What a VPN does and does not do


Having a VPN can be a great asset to increase your security, but it only does what it is designed to do. There has been some misconception about how VPN’s work, and we are here to clear things up. 

What it does:

A Virtual Private Network encrypts your data sending it through a secure server before it sends it through the internet. Imagine you have a letter which you give to your post office worker who makes sure it goes through their system before arriving at the intended location. They make sure your letter is safe and doesn’t fall into the wrong hands, like a VPN. Without one it’s like you’re dropping off your letter in a community mailbox and hoping that it gets to the right place without getting compromised.  

The internet is just a collection of servers, all talking to each other and sharing information as needed. We’ve all noticed targeted ads that show us a website we were browsing previously, maybe it’s a clothing store you checked out because of a sale or a product on Amazon. This is a great example of how servers will share information, which is great for convenience but not for your data’s security. 

Because your information travels to the VPN’s server prior to going through to the internet, it creates a secure barrier between your information and the internet servers. The VPN encrypts your data, this means that outside sources won’t be able to see what websites you’re browsing. They won’t be able to see any information passing between you and the website because of the encryption, and they won't be able to identify you or your device as the source. 

You'll be able to connect to public wifi and not worry about the safety of your device and information. Because of the encryption it will make it more difficult for cyber criminals to target you.

If you live somewhere or are traveling to a place where media or certain websites is restricted a VPN can allow you to use a server from a country where that media is available. For example, Netflix is available in a variety of countries. But not all the media on it is available to all those countries. If you’re in the UK and are craving that Friends fix but it’s not available in the UK, you can use your VPN to connect to the US server and view all your favorite shows easily.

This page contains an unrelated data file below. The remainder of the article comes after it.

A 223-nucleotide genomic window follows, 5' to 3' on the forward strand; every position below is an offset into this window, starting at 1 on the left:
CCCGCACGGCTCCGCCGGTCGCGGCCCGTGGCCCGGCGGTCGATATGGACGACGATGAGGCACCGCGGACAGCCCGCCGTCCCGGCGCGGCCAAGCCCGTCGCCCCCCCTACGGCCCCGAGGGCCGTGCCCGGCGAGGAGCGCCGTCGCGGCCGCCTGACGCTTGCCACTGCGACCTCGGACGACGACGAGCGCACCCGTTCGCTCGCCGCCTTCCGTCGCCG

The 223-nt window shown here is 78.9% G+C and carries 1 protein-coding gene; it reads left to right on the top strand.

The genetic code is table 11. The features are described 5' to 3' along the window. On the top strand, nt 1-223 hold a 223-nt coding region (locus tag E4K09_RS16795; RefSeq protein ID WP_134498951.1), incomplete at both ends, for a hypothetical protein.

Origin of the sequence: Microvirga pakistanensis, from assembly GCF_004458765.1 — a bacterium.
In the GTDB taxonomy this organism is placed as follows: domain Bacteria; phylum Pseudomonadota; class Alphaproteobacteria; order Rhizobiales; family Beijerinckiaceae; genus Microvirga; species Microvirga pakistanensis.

What is does not do: 


A VPN does not let you browse Facebook or play games on company time. If your company is savvy enough to have an IT team, or big enough to provide company devices they’re probably going to have monitoring software installed. 

It also doesn’t protect you from viruses and virus tracking. If you open a phishing email or browse a sketchy website the only thing that can protect you is an IT team and antivirus. VPN’s can do a lot to keep your data secure, but they aren’t designed for virus protection. 

They also won't help you connect to the internet if the internet is down where you are. VPN’s require an internet connection in order to work, an internet blackout means no internet and no VPN.


It will not protect a device that is already compromised.



By staying informed about how the products we use work, we can use them as they were inteded and avoid dissapointment. Being informed also helps us stay safe and keep our information from being compromised during this digital age where criminals continue to find more creative ways to get what they want.

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